live in the tropics and fly around in the tropical forest feeding on fruits.
Absolutely beautiful animals. But it just so happens they carry these viruses
that if they get into humans, are incredibly lethal. Nipah virus killed 40
percent of the people it infected. So the reason that it matters to us here
in our cozy studio in New York is that if one of these viruses emerges in a
faraway country and then spreads globally just like HIV-AIDS did, then we've
got a risk that's gonna affect us back home.

GROSS: So what are you doing to monitor the spread of this virus?

Mr. DASZAK: Well, what we're trying to do is we're going back to the origin
of the outbreak, and we're trying to say, `Look, let's reassess what really
happened, what really caused this virus to emerge. We know it was in fruit
bats, these flying foxes. We know that it then went into pigs in pig farms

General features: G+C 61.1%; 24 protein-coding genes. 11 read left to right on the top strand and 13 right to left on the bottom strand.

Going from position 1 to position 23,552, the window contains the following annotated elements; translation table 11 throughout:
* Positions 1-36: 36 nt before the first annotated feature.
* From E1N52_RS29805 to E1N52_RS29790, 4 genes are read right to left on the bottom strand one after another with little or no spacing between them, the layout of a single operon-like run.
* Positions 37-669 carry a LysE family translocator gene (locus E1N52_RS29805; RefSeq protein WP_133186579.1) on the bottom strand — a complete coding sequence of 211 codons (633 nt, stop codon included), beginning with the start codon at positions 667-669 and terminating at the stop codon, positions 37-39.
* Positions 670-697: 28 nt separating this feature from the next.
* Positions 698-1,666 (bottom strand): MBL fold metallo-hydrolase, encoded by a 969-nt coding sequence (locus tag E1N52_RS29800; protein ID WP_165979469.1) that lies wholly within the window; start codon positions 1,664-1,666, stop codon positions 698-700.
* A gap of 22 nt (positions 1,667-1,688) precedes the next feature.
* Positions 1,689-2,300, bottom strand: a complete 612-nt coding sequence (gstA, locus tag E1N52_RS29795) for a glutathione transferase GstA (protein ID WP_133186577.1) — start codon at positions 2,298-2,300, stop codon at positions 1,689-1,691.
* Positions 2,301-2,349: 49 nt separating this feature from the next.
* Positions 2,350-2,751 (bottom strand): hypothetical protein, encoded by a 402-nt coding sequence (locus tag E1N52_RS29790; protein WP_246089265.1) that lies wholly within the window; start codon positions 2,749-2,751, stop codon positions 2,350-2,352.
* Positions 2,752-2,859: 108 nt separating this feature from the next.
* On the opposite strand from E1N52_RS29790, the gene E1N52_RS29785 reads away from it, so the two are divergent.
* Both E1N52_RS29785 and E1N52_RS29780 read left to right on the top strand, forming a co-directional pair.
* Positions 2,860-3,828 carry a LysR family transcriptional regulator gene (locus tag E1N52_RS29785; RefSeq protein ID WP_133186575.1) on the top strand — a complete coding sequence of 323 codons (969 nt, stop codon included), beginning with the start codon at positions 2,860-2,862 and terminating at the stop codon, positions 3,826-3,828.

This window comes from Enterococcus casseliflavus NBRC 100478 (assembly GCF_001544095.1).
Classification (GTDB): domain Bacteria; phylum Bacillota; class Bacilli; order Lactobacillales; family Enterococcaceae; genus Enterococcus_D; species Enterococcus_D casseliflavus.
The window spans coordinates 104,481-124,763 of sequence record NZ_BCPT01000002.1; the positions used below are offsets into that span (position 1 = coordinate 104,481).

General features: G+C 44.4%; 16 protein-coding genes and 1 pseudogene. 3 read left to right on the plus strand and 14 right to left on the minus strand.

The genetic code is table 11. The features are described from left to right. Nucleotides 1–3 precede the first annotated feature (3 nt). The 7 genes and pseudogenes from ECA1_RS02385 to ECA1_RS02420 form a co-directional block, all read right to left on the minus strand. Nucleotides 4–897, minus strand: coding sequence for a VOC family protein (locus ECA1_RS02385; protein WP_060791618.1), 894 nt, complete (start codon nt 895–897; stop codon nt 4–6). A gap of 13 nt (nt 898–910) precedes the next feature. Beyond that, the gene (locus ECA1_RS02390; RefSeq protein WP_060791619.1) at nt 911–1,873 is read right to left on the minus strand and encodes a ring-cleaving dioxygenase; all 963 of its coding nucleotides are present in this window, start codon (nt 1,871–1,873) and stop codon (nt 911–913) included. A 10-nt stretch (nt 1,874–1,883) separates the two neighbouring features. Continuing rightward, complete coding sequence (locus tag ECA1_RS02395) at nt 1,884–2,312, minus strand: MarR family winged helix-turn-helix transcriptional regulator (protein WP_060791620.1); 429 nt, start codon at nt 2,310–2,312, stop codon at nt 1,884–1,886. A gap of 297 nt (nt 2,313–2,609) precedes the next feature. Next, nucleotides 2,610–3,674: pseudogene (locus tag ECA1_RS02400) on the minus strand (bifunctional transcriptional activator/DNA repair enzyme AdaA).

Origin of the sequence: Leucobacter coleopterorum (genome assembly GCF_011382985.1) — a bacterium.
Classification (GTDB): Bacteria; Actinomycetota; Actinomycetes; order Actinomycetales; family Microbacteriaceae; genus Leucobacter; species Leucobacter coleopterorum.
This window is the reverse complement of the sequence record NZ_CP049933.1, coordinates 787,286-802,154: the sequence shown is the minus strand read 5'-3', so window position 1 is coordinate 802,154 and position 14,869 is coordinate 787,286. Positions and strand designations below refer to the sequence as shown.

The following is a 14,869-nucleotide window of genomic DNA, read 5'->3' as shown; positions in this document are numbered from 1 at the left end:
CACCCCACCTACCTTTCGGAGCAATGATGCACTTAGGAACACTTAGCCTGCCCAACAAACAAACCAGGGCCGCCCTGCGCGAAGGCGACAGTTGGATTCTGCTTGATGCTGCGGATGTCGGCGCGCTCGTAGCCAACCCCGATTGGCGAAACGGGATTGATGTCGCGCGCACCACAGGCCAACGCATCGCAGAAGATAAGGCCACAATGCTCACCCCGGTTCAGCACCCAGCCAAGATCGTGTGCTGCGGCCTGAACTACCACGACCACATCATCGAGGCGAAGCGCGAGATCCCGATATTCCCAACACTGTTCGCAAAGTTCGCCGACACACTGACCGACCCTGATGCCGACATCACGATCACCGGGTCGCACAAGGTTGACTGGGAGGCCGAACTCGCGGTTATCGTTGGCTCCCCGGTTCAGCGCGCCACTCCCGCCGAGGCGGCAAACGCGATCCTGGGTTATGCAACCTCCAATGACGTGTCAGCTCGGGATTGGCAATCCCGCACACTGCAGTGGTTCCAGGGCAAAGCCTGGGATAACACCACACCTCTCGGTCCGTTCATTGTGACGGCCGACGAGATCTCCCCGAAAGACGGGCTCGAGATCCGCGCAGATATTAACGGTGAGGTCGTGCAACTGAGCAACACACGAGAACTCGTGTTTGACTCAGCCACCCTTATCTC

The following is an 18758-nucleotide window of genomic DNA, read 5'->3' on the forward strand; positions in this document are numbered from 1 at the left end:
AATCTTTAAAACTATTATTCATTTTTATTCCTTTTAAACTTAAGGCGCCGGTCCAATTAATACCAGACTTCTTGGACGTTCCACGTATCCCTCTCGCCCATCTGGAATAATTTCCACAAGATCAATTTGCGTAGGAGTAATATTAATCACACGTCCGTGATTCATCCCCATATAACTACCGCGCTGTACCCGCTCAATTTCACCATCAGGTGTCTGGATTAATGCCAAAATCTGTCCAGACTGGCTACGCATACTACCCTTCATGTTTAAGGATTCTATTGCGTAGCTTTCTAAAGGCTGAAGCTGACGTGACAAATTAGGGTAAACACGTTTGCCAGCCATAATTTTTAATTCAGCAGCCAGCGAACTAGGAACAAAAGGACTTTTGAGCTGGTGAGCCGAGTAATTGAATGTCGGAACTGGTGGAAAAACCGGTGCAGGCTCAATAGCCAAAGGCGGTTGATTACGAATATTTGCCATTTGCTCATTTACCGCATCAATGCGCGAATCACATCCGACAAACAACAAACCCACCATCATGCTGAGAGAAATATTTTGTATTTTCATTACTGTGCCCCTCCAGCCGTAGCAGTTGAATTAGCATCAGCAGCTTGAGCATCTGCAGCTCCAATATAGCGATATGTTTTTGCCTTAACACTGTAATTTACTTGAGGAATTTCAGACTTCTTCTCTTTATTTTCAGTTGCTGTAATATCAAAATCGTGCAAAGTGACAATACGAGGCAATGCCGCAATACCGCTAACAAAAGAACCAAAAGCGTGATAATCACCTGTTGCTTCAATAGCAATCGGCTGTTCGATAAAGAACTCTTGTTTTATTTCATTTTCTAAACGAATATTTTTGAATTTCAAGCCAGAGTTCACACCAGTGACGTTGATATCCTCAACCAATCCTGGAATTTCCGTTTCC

and killed a lot of pigs in Malaysia and then got into humans. But what was
it that changed in the environment to suddenly caused this virus to move into
pigs and humans for the first time? The virus has probably been there for
many millions of years in fruit bats. What were the factors that allowed it
to emerge.

GROSS: So what do you think is the answer?

Mr. DASZAK: Well, we're working on a couple of hypotheses. One is that if
you have huge numbers of pigs in very intensive conditions in areas where
fruit bats live, that's a risk for a virus. And then it's something about the
density of those pig populations that allows a virus to move into pigs, and